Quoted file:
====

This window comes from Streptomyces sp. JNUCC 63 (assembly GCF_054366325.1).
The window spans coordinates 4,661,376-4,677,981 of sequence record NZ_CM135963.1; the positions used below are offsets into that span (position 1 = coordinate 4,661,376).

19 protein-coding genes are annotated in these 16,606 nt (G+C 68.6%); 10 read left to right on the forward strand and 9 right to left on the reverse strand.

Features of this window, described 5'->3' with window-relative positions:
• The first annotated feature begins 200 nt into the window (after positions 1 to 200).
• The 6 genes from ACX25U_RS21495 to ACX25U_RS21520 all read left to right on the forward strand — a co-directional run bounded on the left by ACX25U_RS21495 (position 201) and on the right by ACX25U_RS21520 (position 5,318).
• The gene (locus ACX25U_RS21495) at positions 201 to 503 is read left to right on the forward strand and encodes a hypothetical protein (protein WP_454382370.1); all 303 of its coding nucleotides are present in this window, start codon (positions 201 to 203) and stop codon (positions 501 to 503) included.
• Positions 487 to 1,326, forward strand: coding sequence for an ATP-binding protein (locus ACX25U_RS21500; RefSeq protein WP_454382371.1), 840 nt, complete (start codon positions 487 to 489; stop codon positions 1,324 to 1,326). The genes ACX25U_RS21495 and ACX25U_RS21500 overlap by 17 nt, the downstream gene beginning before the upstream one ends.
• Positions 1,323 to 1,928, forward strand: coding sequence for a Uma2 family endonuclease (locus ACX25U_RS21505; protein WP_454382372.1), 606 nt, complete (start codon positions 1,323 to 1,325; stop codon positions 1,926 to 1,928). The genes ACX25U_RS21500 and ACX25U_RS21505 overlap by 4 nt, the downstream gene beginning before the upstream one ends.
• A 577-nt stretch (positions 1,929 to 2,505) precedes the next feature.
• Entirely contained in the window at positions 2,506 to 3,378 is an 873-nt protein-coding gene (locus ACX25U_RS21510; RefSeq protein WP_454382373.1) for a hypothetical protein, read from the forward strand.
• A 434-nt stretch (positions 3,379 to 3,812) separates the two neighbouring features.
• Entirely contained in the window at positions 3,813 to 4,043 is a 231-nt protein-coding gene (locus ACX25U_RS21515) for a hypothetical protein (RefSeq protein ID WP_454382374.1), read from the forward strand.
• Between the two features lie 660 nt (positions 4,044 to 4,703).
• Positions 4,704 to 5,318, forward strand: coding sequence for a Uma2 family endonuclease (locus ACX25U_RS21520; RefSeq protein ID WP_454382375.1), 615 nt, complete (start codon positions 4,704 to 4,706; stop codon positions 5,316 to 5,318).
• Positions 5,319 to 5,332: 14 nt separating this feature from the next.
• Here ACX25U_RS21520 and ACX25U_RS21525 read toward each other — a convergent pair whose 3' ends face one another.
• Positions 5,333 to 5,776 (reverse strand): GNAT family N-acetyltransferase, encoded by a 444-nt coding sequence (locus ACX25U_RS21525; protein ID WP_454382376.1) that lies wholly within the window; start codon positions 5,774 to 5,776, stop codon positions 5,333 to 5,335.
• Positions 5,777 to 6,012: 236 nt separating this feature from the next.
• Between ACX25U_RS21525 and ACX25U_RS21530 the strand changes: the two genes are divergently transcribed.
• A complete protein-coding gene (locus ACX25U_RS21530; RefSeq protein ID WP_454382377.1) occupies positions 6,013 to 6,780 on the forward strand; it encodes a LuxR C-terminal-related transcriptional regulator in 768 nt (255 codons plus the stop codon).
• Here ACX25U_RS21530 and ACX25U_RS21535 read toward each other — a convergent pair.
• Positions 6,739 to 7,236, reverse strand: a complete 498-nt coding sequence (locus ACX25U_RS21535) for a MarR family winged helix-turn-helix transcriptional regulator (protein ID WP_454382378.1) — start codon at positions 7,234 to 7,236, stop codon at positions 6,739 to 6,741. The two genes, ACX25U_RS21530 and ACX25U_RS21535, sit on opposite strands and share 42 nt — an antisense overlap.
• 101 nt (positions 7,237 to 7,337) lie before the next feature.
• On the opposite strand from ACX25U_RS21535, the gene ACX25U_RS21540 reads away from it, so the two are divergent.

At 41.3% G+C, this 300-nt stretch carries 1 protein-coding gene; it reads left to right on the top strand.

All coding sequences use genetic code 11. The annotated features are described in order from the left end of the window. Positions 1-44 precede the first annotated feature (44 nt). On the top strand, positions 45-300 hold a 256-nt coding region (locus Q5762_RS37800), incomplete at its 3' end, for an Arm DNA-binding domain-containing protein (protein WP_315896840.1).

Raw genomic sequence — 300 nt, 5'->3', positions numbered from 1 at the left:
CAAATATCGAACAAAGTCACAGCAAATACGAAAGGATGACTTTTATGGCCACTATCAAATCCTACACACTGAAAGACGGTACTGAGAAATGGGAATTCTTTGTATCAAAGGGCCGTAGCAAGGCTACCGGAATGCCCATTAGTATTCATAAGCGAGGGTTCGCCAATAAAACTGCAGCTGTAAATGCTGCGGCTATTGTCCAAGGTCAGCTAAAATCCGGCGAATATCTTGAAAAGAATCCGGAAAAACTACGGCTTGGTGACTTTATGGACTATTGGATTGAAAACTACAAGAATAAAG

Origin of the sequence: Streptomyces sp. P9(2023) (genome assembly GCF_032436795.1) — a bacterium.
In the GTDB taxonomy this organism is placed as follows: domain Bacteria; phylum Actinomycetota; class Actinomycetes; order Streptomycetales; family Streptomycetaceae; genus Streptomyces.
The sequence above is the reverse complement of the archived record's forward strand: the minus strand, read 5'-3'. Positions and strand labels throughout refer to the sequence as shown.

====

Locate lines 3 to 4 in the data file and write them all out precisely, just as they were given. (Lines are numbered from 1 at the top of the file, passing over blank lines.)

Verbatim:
19 protein-coding genes are annotated in these 16,606 nt (G+C 68.6%); 10 read left to right on the forward strand and 9 right to left on the reverse strand.

Features of this window, described 5'->3' with window-relative positions: